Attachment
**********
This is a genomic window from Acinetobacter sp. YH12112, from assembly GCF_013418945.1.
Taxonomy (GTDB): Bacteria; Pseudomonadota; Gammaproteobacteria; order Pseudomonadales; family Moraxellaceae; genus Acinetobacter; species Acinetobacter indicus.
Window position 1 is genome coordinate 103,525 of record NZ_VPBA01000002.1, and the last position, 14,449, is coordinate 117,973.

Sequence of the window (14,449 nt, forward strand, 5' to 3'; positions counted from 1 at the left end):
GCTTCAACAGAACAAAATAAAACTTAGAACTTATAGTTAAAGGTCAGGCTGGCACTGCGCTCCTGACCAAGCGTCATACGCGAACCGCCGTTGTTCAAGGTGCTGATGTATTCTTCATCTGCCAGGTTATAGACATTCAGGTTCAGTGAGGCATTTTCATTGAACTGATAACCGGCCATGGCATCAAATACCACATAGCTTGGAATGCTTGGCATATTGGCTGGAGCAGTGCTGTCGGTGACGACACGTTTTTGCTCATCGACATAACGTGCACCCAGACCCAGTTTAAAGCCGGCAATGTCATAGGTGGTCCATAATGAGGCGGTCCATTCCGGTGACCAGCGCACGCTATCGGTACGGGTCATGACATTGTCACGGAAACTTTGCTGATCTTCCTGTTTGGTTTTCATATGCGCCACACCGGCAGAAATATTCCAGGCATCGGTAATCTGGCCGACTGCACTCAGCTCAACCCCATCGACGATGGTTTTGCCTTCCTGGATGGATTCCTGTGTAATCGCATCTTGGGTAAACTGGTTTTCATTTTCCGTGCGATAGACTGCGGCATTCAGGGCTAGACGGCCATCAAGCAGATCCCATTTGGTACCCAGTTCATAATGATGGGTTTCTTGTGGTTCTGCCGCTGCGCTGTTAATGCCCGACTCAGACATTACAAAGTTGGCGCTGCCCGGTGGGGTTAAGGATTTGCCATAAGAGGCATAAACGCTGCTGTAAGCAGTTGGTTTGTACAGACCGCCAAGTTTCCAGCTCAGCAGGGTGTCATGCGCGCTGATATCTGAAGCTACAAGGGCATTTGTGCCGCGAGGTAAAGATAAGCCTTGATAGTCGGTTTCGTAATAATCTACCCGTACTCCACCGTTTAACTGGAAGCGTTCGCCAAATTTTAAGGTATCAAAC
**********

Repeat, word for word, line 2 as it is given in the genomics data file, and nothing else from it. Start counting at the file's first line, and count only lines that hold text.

Taxonomy (GTDB): Bacteria; Pseudomonadota; Gammaproteobacteria; order Pseudomonadales; family Moraxellaceae; genus Acinetobacter; species Acinetobacter indicus.